Today is Valentine’s Day and I find myself still reflecting on 2017’s wild ride. Especially, how the year affected women and people of color. Frankly, if not a transformation, I think we are witnessing an inflection point in our views on difference. I’m wondering, did the events of last year change the way you think about differences in your organization related to women, race, nationality, religion or sexual orientation? I hope so, and here’s why: A recent McKinsey article “reaffirmed the global relevance of the link between diversity—defined as a greater proportion of women and a more mixed ethnic and cultural composition in the leadership of large companies—and company financial outperformance.”1 The report makes crystal clear that leadership teams lacking diversity pay a penalty in financial performance.2 So, the key question becomes, what are you doing differently to promote Principled Inclusion Practices (PIP) in your organization? What is Principled Practice? I argue that it goes beyond the legal requirements of training, recruitment, and compliance. PIP focuses on developing organizational qualities that enable an inclusive culture. Of course, the idea of inclusion isn’t new but the times are, so what will be different in our efforts as a result of lessons learned?
It remains true that Human Resource professionals are considered responsible for managing the challenges related to a diverse workforce. However, current expectations for HR are limited; worse, they place the function in a reactive mode. I believe there is an urgent need for HR to take a more pro-active role in promoting the value found in difference. It’s not just because it is the right thing to do, but also because it makes good business sense!
Here are two actions for consideration: first, promoting practices of Principled Inclusion; and, second, developing a Difference Quotient (DQ). The labels are not as important as the ideas they represent. Principled Practices are those that encourage the introduction of diverse perspectives in key decision making and problem solving. It requires the organization to:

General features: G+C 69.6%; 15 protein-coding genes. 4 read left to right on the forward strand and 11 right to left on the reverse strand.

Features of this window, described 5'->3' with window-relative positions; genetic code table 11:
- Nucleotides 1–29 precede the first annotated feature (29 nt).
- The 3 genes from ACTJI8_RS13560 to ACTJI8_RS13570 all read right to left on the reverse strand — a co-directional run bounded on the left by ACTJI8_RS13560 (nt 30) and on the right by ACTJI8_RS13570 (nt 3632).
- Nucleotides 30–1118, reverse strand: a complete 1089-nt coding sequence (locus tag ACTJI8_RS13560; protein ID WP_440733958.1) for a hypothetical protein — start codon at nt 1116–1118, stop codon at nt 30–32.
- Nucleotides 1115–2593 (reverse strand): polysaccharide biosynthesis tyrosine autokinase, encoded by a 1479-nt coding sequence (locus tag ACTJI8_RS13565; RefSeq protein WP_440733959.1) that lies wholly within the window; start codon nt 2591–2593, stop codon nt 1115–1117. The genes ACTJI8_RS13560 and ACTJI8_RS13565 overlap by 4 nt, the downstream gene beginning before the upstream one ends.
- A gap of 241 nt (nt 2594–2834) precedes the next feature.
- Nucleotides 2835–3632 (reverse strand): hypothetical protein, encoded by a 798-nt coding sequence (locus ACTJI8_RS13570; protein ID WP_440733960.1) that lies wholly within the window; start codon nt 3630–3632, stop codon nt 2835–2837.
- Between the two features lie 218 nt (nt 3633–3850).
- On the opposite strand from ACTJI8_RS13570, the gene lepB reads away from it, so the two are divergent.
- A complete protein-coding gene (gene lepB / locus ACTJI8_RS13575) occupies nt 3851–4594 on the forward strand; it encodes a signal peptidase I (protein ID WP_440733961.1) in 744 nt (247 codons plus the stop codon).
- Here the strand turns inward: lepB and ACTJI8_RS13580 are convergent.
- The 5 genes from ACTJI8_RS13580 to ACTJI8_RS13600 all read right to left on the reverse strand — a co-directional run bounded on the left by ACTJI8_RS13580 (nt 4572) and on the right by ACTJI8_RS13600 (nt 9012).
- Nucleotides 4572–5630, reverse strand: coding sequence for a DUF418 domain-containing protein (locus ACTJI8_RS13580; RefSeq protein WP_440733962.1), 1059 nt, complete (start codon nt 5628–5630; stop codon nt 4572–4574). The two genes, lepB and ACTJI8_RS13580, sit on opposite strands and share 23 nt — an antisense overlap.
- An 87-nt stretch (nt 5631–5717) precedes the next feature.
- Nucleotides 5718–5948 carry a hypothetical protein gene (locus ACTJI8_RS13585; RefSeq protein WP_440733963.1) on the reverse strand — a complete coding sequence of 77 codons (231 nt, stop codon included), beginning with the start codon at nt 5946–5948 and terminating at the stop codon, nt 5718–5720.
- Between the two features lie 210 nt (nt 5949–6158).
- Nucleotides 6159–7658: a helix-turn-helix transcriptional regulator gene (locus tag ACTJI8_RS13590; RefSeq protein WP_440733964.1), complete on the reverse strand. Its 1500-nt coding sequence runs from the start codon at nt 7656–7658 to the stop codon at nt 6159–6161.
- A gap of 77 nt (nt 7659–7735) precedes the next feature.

- Understand what type of decisions or problem solving benefit from diverse perspectives and,
- Leverage practices to allow these perspectives to be integrated into the process.
The Difference Quotient is simply a measure of how well an organization applies Principled Practices. It is an organization’s awareness of the value of diverse perspectives and “the business impact caused by a lack of diverse perspectives in key processes.” It requires an organization to:
- Identify targeted feedback loops that ensure the application of principled practices and,
- Understand impact by evaluating outcomes where PIP was applied (after-action review).
Biased or not, most of us have expectations that Human Resources will play the lead role in diversity matters. I argue that, whatever the current role, HR becomes more proactive and valuable by stepping beyond a simple compliance orientation and moving toward a focus on culture shaping. How? By speaking up at the leadership table to promote a strong commitment to inclusion and difference. With a focus on Principled Practices organizations will better leverage the diverse talent available to them and will seek difference where and when it matters. If HR can master these two principles, you will think differently about difference.